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Indigenous prosperity linked to oil and gas industry: report

Don Horne   

News editor pick

The Canadian Association of Petroleum Producers (CAPP) has released the Indigenous Engagement and ESG report, highlighting the many examples of how Indigenous peoples and the upstream oil and natural gas sector are finding new ways to work together, growing resource development in a sustainable and mutually beneficial manner.

“In a world with a growing need for responsibly developed oil and natural gas, the deep relationships and partnerships with Indigenous-owned business and communities across Canada play an integral role in the success of our industry. In return, a strong natural gas and oil industry offers significant opportunities for employment and business development to Indigenous communities, providing pathways to greater prosperity while supporting Canada’s goals for reconciliation,” says Tim McMillan, CAPP president and CEO.

This is the most comprehensive review ever completed documenting the extent of engagement between Canada’s oil and natural gas producers and Indigenous communities including consultation, workforce, community programs and investment, and Indigenous investment and participation in resource projects.

Like Canadians in general, Indigenous peoples hold a range of different perspectives on resource development and many are seeking to build sustainable and prosperous community futures by participating in the opportunities that development creates.


The Indigenous Engagement and ESG Report documents how the upstream oil and gas industry sees an important future for itself, its Indigenous workers and business partners as they work together continue to innovate in the pursuit of responsible natural gas and oil development.

“Resource development is the foundation for economic reconciliation for many Indigenous communities. The CAPP report shows even through difficult years for the oil and gas industry, procurement from Indigenous-owned businesses has grown significantly. This demonstrates the resiliency of our Indigenous entrepreneurs and the value they bring to the industry. We must protect these development opportunities to ensure the opportunity remains for future generations,” says JP Gladu, Principal, Mokwateh.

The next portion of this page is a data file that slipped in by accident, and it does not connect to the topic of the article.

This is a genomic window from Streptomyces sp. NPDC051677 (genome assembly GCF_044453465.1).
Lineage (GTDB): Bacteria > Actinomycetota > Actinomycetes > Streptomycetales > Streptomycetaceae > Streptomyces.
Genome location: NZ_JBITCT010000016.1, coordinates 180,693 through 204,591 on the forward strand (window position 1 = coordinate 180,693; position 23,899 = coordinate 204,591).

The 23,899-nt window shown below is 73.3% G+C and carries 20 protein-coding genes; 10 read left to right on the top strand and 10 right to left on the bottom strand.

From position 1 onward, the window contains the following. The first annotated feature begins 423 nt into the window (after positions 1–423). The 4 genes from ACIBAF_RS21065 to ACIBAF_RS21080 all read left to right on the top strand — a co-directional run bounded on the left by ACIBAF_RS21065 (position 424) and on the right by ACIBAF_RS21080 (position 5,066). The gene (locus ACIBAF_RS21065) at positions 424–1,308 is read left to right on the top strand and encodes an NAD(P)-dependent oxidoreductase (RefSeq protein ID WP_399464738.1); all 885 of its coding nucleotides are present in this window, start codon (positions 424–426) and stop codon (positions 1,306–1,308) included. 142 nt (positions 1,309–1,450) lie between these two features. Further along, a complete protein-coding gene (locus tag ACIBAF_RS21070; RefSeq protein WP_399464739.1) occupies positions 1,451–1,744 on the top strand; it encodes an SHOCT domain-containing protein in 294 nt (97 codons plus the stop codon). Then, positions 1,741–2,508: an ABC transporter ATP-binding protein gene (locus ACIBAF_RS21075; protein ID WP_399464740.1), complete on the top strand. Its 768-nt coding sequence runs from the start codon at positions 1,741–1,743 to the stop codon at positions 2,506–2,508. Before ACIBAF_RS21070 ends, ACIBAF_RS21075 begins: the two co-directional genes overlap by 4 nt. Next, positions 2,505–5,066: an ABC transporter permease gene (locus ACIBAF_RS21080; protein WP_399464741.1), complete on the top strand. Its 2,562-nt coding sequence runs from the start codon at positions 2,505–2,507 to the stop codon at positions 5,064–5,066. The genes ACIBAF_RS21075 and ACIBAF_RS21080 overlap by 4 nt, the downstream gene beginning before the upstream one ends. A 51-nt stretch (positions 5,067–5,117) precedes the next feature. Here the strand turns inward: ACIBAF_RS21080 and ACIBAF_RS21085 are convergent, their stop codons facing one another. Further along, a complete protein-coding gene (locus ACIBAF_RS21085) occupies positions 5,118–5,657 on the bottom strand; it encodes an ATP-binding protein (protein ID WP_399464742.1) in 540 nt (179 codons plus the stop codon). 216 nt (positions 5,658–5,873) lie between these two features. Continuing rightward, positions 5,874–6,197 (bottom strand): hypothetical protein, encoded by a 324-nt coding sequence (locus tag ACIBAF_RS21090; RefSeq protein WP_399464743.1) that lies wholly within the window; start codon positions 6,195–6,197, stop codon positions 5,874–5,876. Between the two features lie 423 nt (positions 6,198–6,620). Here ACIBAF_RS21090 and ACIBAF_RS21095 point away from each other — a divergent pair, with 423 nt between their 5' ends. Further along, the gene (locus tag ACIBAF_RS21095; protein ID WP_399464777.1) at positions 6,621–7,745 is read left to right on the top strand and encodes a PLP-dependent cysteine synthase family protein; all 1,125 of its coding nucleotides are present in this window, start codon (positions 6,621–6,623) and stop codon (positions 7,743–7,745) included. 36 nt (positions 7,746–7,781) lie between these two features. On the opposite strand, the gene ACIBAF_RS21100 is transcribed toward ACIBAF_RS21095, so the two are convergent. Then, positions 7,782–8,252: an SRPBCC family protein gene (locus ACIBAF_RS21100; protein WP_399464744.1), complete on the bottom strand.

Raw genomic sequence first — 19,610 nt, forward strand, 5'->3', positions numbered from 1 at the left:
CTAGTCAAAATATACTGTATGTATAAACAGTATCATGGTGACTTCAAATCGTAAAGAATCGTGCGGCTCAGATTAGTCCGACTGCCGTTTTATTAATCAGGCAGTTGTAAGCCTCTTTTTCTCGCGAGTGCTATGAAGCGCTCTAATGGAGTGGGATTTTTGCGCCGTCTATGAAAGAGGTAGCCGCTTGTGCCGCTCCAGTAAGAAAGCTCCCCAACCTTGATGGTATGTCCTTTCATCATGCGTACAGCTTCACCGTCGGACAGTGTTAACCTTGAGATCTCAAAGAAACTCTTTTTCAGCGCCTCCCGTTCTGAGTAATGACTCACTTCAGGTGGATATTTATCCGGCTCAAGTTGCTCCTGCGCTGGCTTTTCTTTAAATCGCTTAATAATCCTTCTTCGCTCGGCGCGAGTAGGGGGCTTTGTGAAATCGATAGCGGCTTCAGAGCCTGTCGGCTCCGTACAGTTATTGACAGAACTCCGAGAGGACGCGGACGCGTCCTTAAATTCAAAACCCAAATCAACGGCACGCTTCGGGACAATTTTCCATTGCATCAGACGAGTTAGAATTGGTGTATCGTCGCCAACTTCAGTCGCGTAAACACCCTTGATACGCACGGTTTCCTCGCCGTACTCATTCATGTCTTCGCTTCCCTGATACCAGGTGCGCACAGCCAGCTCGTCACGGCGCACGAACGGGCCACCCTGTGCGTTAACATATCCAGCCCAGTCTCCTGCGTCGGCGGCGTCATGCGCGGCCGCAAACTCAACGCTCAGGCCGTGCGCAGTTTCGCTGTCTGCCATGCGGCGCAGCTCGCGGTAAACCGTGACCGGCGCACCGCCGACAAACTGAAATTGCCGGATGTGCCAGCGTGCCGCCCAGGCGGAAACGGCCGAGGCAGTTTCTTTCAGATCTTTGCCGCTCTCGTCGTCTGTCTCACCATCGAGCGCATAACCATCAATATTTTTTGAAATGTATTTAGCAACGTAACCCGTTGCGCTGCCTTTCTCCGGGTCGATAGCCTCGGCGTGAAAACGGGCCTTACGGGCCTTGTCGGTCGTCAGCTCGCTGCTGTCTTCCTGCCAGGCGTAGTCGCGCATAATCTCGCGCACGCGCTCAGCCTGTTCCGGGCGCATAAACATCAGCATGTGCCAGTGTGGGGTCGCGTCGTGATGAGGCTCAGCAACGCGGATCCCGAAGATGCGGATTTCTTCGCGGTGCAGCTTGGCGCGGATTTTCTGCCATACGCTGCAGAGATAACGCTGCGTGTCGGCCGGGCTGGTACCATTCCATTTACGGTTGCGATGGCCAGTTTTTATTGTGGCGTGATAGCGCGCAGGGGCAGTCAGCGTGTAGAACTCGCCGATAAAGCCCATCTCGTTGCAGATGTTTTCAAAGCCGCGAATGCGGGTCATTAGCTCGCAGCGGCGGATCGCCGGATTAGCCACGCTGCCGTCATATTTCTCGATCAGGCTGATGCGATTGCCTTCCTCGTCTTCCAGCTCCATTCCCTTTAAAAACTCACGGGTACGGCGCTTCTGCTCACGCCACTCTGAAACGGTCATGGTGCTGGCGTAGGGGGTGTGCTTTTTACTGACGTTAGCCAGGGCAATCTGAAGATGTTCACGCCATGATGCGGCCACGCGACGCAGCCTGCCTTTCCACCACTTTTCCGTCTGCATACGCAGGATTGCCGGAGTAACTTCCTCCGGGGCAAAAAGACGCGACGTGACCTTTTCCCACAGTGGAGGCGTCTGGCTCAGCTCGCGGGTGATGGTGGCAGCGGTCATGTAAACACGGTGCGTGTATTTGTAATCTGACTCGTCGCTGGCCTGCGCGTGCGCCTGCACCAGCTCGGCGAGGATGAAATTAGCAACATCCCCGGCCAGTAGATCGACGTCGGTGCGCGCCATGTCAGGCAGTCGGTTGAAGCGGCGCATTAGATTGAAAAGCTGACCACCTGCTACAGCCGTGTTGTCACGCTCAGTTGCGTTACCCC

The report is published on CAPP’s website. Find the report here.

Highlights from the report:

  • Indigenous people make up 6.3 per cent of the upstream industry’s workforce. For comparison, Indigenous peoples make up about 3.3 per cent of Canada’s total workforce.
  • According to a Macdonald-Laurier Institute report, the oil and gas and mining sectors represent eight of the top 10 highest-paying occupations for Indigenous peoples for Canada.
  • Between 2009 and 2019, Indigenous share of industry jobs and share of senior management roles increased, while the wage gap decreased.
  • In 2019, the natural gas and oil industry procured more than $2.6 billion of goods and services from 275 Indigenous suppliers, contractors and other businesses across Canada.
  • From 2017 to 2019, the oil sands industry’s Indigenous community investment spending rose from $21 million to $32 million. Funding helped support such initiatives as community activities, in-kind investments and contributions to community infrastructure.
  • For industry, it makes good business sense to work with neighbours, including local Indigenous employees and contractors with connections to the area. This is also integral to resource development contributing to local prosperity, supporting self-determination and long-term mutual benefit.

“Indigenous people have a much higher representation in the oil and natural gas industry workforce compared to the rest of Canadians which means much of our ability to prosper is closely connected to continued responsible resource development. About 80 percent of my employees are Indigenous. While the CAPP report shows the numbers, it’s the stories of partnership and shared success that are truly important. Good paying jobs to support families, the opportunity to get training, education and run a company and the ability to do this while staying close to the community you grew up in – this is what the industry brings to Indigenous people in Canada,” says Jordan Jolicoeur, president & CEO, Carvel Electric and Member of the Board of Directors for the Canadian Council for Aboriginal Business (CCAB).


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